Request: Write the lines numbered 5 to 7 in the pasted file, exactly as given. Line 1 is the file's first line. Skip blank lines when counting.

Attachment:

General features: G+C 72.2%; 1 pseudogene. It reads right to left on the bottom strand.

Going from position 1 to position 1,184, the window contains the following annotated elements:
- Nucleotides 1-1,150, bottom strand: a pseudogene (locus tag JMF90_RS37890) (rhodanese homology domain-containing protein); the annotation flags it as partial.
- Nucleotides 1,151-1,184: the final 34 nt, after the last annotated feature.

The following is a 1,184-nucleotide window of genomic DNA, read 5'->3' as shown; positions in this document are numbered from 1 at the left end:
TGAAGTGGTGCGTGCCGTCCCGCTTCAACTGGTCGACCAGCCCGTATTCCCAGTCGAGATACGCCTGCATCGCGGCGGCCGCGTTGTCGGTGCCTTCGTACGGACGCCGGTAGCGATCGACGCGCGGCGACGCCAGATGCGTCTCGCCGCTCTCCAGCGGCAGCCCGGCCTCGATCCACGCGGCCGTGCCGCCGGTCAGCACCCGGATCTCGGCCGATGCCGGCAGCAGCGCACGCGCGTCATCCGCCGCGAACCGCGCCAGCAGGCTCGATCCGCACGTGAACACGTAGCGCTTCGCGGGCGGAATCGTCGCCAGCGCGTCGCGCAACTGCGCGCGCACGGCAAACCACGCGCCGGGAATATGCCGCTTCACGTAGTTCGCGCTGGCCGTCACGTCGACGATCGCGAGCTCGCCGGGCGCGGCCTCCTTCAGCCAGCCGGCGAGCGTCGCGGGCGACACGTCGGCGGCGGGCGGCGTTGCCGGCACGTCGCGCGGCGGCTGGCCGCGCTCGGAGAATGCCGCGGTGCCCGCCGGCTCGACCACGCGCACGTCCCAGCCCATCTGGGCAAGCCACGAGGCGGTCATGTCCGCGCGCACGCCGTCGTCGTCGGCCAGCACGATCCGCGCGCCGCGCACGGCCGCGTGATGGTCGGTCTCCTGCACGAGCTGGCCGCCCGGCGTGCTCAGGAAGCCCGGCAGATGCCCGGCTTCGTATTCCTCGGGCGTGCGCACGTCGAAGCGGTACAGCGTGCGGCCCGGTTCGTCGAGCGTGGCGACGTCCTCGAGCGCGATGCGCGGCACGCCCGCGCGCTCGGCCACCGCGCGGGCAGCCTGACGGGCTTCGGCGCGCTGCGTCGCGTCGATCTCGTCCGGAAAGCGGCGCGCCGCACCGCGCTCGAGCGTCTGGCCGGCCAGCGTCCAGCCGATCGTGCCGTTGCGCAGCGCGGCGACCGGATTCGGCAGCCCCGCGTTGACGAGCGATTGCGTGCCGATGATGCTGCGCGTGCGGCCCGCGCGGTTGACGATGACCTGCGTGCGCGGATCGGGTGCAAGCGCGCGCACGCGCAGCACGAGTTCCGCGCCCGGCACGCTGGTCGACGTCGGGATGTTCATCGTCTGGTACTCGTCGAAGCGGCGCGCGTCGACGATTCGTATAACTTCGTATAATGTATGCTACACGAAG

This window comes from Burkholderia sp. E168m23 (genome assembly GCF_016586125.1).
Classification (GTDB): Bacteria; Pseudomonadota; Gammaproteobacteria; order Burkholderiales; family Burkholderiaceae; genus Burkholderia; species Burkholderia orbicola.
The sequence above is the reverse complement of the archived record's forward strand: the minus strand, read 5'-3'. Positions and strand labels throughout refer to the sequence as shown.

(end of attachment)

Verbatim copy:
The following is a 1,184-nucleotide window of genomic DNA, read 5'->3' as shown; positions in this document are numbered from 1 at the left end:
TGAAGTGGTGCGTGCCGTCCCGCTTCAACTGGTCGACCAGCCCGTATTCCCAGTCGAGATACGCCTGCATCGCGGCGGCCGCGTTGTCGGTGCCTTCGTACGGACGCCGGTAGCGATCGACGCGCGGCGACGCCAGATGCGTCTCGCCGCTCTCCAGCGGCAGCCCGGCCTCGATCCACGCGGCCGTGCCGCCGGTCAGCACCCGGATCTCGGCCGATGCCGGCAGCAGCGCACGCGCGTCATCCGCCGCGAACCGCGCCAGCAGGCTCGATCCGCACGTGAACACGTAGCGCTTCGCGGGCGGAATCGTCGCCAGCGCGTCGCGCAACTGCGCGCGCACGGCAAACCACGCGCCGGGAATATGCCGCTTCACGTAGTTCGCGCTGGCCGTCACGTCGACGATCGCGAGCTCGCCGGGCGCGGCCTCCTTCAGCCAGCCGGCGAGCGTCGCGGGCGACACGTCGGCGGCGGGCGGCGTTGCCGGCACGTCGCGCGGCGGCTGGCCGCGCTCGGAGAATGCCGCGGTGCCCGCCGGCTCGACCACGCGCACGTCCCAGCCCATCTGGGCAAGCCACGAGGCGGTCATGTCCGCGCGCACGCCGTCGTCGTCGGCCAGCACGATCCGCGCGCCGCGCACGGCCGCGTGATGGTCGGTCTCCTGCACGAGCTGGCCGCCCGGCGTGCTCAGGAAGCCCGGCAGATGCCCGGCTTCGTATTCCTCGGGCGTGCGCACGTCGAAGCGGTACAGCGTGCGGCCCGGTTCGTCGAGCGTGGCGACGTCCTCGAGCGCGATGCGCGGCACGCCCGCGCGCTCGGCCACCGCGCGGGCAGCCTGACGGGCTTCGGCGCGCTGCGTCGCGTCGATCTCGTCCGGAAAGCGGCGCGCCGCACCGCGCTCGAGCGTCTGGCCGGCCAGCGTCCAGCCGATCGTGCCGTTGCGCAGCGCGGCGACCGGATTCGGCAGCCCCGCGTTGACGAGCGATTGCGTGCCGATGATGCTGCGCGTGCGGCCCGCGCGGTTGACGATGACCTGCGTGCGCGGATCGGGTGCAAGCGCGCGCACGCGCAGCACGAGTTCCGCGCCCGGCACGCTGGTCGACGTCGGGATGTTCATCGTCTGGTACTCGTCGAAGCGGCGCGCGTCGACGATTCGTATAACTTCGTATAATGTATGCTACACGAAG

This window comes from Burkholderia sp. E168m23 (genome assembly GCF_016586125.1).